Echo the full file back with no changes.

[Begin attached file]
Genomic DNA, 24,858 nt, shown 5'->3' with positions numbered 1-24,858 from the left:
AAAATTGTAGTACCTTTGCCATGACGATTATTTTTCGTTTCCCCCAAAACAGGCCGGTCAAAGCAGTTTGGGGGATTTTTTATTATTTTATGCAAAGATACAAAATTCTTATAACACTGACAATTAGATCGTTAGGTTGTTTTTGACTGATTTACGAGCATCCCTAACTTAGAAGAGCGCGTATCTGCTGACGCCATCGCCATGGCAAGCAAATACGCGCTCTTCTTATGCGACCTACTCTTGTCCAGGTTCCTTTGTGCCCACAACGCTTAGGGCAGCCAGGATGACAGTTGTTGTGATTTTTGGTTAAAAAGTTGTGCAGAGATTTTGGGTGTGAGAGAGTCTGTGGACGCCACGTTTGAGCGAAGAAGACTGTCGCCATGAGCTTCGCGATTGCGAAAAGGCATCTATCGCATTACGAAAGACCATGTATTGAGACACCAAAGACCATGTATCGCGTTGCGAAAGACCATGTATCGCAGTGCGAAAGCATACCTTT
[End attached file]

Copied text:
Genomic DNA, 24,858 nt, shown 5'->3' with positions numbered 1-24,858 from the left:
AAAATTGTAGTACCTTTGCCATGACGATTATTTTTCGTTTCCCCCAAAACAGGCCGGTCAAAGCAGTTTGGGGGATTTTTTATTATTTTATGCAAAGATACAAAATTCTTATAACACTGACAATTAGATCGTTAGGTTGTTTTTGACTGATTTACGAGCATCCCTAACTTAGAAGAGCGCGTATCTGCTGACGCCATCGCCATGGCAAGCAAATACGCGCTCTTCTTATGCGACCTACTCTTGTCCAGGTTCCTTTGTGCCCACAACGCTTAGGGCAGCCAGGATGACAGTTGTTGTGATTTTTGGTTAAAAAGTTGTGCAGAGATTTTGGGTGTGAGAGAGTCTGTGGACGCCACGTTTGAGCGAAGAAGACTGTCGCCATGAGCTTCGCGATTGCGAAAAGGCATCTATCGCATTACGAAAGACCATGTATTGAGACACCAAAGACCATGTATCGCGTTGCGAAAGACCATGTATCGCAGTGCGAAAGCATACCTTT